Walrus cam an Internet hit
Walrus cam an Internet hit Walruses on a beach, recorded by a robotic camera on Round Island, Alaska (AP photo / Thinkstock)
Walrus cam an Internet hit
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A popular webcam showing large male Pacific walruses lying on the beach with a number of seabirds flying overhead is once again streaming to the Internet.

The high-definition stream from Alaska's remote Round Island had been dormant for nearly a decade after private funding ran out, but a version is back now, thanks to a philanthropic organization that operates a series of nature webcams from around the planet. The walrus cam, part of the Pearls of the Planet series, can be viewed at: http://explore.org/live-cams/player/walrus-cam-round-island.

A monetary grant from explore.org, along with other donations this year, have had an unintended benefit for the Alaska Department of Fish and Game.

The funds are allowing the Alaska state government struggling financially because of low oil prices to put two paid staff members on the island about 400 miles southwest of Anchorage to not only welcome the handful of visitors it gets every year, but also to help prevent boats or aircraft from spooking the 2-ton walruses and sparking a stampede.

If the donation hadn't come through, Round Island would have been closed to visitors this year.

"It was just serendipity," said Charlie Annenberg Weingarten, vice president of the Annenberg Foundation and founder of explore.org. "I would have done it anyway, but this is really a cherry on top, knowing we were able to assist them in furthering their research, their love of their work and be able to share with the people."

The state Department of Fish and Game worked with a private donor in 2005 to stream images from Round Island, part of the Walrus Islands State Game Sanctuary. The feed was sent over the Internet and featured at the Alaska SeaLife Center in Seward, another donor this year, where it was widely popular with visitors.

But operational problems with the camera and a lack of funding eventually doomed the project.

Maria Gladziszewski, the acting deputy director of Fish and Game's Division of Wildlife Conservation, said the state had discussed looking for another partner.

It wasn't an active search until explore.org added the brown bear cams from Alaska's Katmai National Park and Preserve.

"I thought, 'Gee, I wonder if they'd be interested in doing a walrus cam?'" she said.

Gladziszewski called and found out Weingarten had always intended to feature walruses. "It was fortuitous and we were off trying to make it happen," she said.

Weingarten said walruses are as majestic as the brown bears that inhabit Katmai, but for most people, they are even less accessible.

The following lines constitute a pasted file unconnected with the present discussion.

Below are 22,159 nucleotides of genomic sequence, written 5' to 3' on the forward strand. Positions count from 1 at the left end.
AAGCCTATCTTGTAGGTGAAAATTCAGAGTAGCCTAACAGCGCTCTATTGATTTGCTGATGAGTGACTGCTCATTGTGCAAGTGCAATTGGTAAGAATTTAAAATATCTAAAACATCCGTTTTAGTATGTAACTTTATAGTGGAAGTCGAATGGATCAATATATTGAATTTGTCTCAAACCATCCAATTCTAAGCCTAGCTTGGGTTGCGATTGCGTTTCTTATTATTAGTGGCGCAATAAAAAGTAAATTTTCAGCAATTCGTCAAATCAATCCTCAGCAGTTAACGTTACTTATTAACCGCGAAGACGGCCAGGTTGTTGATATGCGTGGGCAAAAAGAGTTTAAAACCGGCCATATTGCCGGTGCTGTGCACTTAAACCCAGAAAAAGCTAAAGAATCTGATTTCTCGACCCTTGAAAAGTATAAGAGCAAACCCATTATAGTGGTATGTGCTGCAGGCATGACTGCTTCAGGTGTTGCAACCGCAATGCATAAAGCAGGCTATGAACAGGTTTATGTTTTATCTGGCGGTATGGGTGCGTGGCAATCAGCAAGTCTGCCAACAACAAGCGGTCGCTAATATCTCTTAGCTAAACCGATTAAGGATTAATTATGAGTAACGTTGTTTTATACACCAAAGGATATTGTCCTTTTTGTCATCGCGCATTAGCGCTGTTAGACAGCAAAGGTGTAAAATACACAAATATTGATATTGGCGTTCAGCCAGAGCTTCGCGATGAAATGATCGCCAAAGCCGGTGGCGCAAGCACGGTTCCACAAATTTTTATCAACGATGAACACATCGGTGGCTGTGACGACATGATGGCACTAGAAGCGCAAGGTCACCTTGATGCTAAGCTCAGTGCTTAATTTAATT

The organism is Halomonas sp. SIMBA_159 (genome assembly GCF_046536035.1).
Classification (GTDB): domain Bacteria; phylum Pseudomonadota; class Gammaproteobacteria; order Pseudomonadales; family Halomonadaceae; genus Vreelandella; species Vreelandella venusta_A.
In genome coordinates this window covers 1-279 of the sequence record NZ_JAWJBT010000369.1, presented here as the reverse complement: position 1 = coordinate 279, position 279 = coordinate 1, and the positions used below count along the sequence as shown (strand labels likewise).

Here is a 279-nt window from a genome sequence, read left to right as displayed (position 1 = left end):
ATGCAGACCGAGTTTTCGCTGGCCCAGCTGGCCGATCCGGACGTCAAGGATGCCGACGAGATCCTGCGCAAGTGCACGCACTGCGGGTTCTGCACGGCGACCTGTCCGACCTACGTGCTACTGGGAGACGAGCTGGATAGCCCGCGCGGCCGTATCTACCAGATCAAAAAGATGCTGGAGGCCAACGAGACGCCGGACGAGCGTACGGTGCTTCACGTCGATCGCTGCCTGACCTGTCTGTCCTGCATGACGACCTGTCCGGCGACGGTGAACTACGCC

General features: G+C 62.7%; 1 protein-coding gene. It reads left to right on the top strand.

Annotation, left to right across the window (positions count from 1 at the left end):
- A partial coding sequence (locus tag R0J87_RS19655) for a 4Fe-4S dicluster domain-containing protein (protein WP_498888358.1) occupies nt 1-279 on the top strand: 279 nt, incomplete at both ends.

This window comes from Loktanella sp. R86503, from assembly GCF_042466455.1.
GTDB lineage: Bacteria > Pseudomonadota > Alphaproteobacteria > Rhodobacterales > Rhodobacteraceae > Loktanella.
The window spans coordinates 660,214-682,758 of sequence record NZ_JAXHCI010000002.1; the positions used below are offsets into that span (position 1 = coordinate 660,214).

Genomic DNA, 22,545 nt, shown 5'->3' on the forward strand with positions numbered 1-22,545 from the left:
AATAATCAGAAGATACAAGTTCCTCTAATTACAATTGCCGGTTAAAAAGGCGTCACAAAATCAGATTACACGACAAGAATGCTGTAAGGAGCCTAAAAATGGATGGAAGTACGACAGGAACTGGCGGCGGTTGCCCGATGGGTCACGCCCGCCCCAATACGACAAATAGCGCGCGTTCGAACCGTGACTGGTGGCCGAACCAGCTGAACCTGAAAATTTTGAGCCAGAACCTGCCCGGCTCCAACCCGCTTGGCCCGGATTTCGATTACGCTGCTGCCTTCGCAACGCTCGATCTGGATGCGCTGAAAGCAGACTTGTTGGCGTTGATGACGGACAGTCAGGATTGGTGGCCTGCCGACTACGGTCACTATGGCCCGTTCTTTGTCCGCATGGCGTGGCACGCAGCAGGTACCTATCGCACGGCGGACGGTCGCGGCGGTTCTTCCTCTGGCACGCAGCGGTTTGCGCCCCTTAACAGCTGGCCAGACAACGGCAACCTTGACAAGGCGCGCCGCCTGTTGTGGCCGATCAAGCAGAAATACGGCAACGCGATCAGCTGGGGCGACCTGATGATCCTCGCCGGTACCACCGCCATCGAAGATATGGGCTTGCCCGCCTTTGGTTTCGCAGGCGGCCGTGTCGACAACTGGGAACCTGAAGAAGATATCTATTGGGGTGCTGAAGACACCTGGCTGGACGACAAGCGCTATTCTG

Round Island, which can only be reached by an hours-long boat ride from hub communities in southwest Alaska, had just 42 visitors last year. Only five of those camped out overnight in the primitive conditions.

The four Round Island webcams allow up-close views of walruses that few people ever see in person.

"To be able to capture a walrus, not just 'a' walrus but a herd of walrus on a beach is beyond description," Weingarten said.

Up to 14,000 of the tusked mammals haul out on the island while the females are off raising their pups.

"It's important to show people and showcase what is out there," Gladziszewski said.

"This is an incredible resource to have and very, very difficult to get to," she said. "And to show people, from Bristol Bay to their desk in Indiana or wherever, it's an incredible opportunity."

Critical thinking challenge: How did brown bear cams affect walrus cams?

Source URL: https://www.tweentribune.com/article/teen/walrus-cam-internet-hit/

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COMMENTS (14)
  • ShaniaWentz-Ste
    6/02/2015 - 07:54 p.m.

    I've heard of eagle cams, zoo cams, and even baby cams, but never walrus cams. However, I love the idea. It is so cool and unique. If I get the chance, I will definetly go online and watch them!

  • KiraWvA-4
    6/02/2015 - 09:42 p.m.

    A walrus camera is streaming live once again in Alaska because of generous donations to the Alaska Department of Fish and Game. The donations came from explore.org after Charlie Annenberg Weingarten, founder of the website, added brown bear streams to their site and Maria Gladziszewski (acting deputy director of the Wildlife Conservation Division of the Fish and Game Department) asked him whether he would be interested in using Round Island in Alaska for his walrus cam. He was delighted and now the snuffling walruses can be seen anywhere in the world when people want to. I love walruses so I like this cam idea.

  • jadie0122
    6/03/2015 - 09:29 p.m.

    I personally think that it is a little but sad that our sense of entertainment these days is a "walrus cam." There are so many things that we do on a daily basis that if we cut out the world could be a much better place. A lot of what we do as humans is not intended to be fun or joyous but that's what it has become. We spend hours on the Internet, doing god knows what and just messing around. I think that we need to apply ourselves more. Every single one of us.

  • 8koltone
    6/04/2015 - 01:07 p.m.

    Recently a webcam show started in Round Island showed walruses on and island with seabirds flying above their heads. It has recently become a hit on the internet and people have been watching it. The walrus is just a walruses but with funny reactions.

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